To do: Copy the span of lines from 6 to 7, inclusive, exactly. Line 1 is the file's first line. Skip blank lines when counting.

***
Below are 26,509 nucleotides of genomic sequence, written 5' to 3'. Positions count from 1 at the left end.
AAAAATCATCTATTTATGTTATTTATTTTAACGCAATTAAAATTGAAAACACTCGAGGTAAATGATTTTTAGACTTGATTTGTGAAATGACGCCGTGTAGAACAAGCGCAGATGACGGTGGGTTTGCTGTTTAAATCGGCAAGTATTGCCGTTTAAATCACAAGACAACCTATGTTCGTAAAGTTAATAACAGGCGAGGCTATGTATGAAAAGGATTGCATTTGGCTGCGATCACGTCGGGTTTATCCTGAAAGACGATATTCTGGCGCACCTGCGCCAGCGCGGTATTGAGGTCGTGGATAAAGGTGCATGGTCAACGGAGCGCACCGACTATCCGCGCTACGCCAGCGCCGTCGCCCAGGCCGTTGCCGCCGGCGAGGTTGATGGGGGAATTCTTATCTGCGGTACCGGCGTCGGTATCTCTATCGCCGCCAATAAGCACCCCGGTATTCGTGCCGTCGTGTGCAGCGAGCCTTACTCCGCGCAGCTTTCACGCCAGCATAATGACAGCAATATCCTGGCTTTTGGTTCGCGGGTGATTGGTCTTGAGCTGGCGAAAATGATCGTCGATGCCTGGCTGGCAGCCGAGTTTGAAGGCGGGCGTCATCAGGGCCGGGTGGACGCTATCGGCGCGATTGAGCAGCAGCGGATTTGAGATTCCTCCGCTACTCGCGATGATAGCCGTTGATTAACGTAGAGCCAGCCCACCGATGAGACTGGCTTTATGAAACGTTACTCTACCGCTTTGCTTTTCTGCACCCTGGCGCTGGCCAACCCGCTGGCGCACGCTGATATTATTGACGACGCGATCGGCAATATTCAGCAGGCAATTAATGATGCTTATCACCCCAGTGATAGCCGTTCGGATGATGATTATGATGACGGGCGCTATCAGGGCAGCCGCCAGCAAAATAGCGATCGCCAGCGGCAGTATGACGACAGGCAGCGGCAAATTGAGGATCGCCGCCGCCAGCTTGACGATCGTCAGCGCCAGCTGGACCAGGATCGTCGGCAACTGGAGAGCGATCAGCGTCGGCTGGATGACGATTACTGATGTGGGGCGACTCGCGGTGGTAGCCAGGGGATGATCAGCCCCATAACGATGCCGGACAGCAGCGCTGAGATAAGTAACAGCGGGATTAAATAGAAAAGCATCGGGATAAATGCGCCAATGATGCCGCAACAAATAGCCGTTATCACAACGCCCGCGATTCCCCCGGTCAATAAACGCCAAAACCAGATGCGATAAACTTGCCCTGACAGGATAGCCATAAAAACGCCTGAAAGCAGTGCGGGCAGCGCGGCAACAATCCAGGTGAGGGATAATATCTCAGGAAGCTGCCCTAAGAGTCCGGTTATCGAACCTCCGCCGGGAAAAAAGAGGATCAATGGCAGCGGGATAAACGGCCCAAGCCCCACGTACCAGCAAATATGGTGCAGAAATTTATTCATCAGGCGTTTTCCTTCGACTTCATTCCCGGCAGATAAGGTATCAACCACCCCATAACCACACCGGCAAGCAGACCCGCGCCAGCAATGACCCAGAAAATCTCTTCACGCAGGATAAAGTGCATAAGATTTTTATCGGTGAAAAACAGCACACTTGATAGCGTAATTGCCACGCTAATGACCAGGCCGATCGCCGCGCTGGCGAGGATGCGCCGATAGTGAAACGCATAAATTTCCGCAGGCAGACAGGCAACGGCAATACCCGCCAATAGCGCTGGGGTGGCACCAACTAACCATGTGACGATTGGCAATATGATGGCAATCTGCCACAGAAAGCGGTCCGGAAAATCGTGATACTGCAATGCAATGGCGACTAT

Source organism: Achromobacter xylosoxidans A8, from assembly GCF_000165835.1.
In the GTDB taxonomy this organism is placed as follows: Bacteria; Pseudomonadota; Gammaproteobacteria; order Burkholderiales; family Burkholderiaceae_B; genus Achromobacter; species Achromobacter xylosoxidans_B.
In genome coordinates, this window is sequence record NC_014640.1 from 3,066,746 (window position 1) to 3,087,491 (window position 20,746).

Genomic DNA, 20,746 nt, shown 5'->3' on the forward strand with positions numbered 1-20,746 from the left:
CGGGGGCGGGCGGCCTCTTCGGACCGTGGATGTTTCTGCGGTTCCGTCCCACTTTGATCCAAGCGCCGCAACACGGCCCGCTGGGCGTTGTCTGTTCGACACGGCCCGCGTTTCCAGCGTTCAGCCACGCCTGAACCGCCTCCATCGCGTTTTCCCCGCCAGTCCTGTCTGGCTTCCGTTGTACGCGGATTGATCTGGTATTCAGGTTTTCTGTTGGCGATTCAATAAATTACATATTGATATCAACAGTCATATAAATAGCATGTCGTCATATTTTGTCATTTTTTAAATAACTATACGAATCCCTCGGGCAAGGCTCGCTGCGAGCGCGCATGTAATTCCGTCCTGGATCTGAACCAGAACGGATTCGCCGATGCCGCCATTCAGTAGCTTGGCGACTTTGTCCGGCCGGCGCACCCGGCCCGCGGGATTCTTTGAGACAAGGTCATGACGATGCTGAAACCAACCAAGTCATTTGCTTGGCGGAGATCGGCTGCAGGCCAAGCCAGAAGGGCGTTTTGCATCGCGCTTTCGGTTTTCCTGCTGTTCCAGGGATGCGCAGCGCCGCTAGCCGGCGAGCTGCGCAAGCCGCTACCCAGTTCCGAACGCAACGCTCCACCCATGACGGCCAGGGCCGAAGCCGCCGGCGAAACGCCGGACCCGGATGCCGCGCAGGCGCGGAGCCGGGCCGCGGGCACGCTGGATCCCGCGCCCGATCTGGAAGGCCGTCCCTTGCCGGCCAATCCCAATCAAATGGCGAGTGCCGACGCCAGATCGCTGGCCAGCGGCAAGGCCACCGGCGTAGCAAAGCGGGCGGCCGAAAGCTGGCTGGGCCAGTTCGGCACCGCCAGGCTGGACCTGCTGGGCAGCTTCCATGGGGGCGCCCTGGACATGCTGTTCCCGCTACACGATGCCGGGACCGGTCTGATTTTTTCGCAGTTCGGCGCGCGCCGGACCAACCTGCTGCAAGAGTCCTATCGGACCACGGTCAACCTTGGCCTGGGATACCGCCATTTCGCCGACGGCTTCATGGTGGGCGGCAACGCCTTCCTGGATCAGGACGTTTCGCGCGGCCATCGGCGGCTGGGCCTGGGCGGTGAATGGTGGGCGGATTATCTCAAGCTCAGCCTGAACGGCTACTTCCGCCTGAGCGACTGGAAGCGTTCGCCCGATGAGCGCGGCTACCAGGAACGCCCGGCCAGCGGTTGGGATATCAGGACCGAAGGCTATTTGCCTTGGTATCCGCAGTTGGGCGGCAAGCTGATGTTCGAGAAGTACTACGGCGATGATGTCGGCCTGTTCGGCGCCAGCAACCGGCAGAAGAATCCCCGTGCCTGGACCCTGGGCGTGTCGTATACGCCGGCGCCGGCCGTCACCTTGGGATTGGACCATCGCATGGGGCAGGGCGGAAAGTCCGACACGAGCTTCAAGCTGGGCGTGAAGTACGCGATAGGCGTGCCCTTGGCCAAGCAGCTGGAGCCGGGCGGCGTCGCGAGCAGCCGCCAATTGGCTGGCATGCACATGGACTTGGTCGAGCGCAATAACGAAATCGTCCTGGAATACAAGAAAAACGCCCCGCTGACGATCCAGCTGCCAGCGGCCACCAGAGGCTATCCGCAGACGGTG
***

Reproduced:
Genomic DNA, 20,746 nt, shown 5'->3' on the forward strand with positions numbered 1-20,746 from the left:
CGGGGGCGGGCGGCCTCTTCGGACCGTGGATGTTTCTGCGGTTCCGTCCCACTTTGATCCAAGCGCCGCAACACGGCCCGCTGGGCGTTGTCTGTTCGACACGGCCCGCGTTTCCAGCGTTCAGCCACGCCTGAACCGCCTCCATCGCGTTTTCCCCGCCAGTCCTGTCTGGCTTCCGTTGTACGCGGATTGATCTGGTATTCAGGTTTTCTGTTGGCGATTCAATAAATTACATATTGATATCAACAGTCATATAAATAGCATGTCGTCATATTTTGTCATTTTTTAAATAACTATACGAATCCCTCGGGCAAGGCTCGCTGCGAGCGCGCATGTAATTCCGTCCTGGATCTGAACCAGAACGGATTCGCCGATGCCGCCATTCAGTAGCTTGGCGACTTTGTCCGGCCGGCGCACCCGGCCCGCGGGATTCTTTGAGACAAGGTCATGACGATGCTGAAACCAACCAAGTCATTTGCTTGGCGGAGATCGGCTGCAGGCCAAGCCAGAAGGGCGTTTTGCATCGCGCTTTCGGTTTTCCTGCTGTTCCAGGGATGCGCAGCGCCGCTAGCCGGCGAGCTGCGCAAGCCGCTACCCAGTTCCGAACGCAACGCTCCACCCATGACGGCCAGGGCCGAAGCCGCCGGCGAAACGCCGGACCCGGATGCCGCGCAGGCGCGGAGCCGGGCCGCGGGCACGCTGGATCCCGCGCCCGATCTGGAAGGCCGTCCCTTGCCGGCCAATCCCAATCAAATGGCGAGTGCCGACGCCAGATCGCTGGCCAGCGGCAAGGCCACCGGCGTAGCAAAGCGGGCGGCCGAAAGCTGGCTGGGCCAGTTCGGCACCGCCAGGCTGGACCTGCTGGGCAGCTTCCATGGGGGCGCCCTGGACATGCTGTTCCCGCTACACGATGCCGGGACCGGTCTGATTTTTTCGCAGTTCGGCGCGCGCCGGACCAACCTGCTGCAAGAGTCCTATCGGACCACGGTCAACCTTGGCCTGGGATACCGCCATTTCGCCGACGGCTTCATGGTGGGCGGCAACGCCTTCCTGGATCAGGACGTTTCGCGCGGCCATCGGCGGCTGGGCCTGGGCGGTGAATGGTGGGCGGATTATCTCAAGCTCAGCCTGAACGGCTACTTCCGCCTGAGCGACTGGAAGCGTTCGCCCGATGAGCGCGGCTACCAGGAACGCCCGGCCAGCGGTTGGGATATCAGGACCGAAGGCTATTTGCCTTGGTATCCGCAGTTGGGCGGCAAGCTGATGTTCGAGAAGTACTACGGCGATGATGTCGGCCTGTTCGGCGCCAGCAACCGGCAGAAGAATCCCCGTGCCTGGACCCTGGGCGTGTCGTATACGCCGGCGCCGGCCGTCACCTTGGGATTGGACCATCGCATGGGGCAGGGCGGAAAGTCCGACACGAGCTTCAAGCTGGGCGTGAAGTACGCGATAGGCGTGCCCTTGGCCAAGCAGCTGGAGCCGGGCGGCGTCGCGAGCAGCCGCCAATTGGCTGGCATGCACATGGACTTGGTCGAGCGCAATAACGAAATCGTCCTGGAATACAAGAAAAACGCCCCGCTGACGATCCAGCTGCCAGCGGCCACCAGAGGCTATCCGCAGACGGTG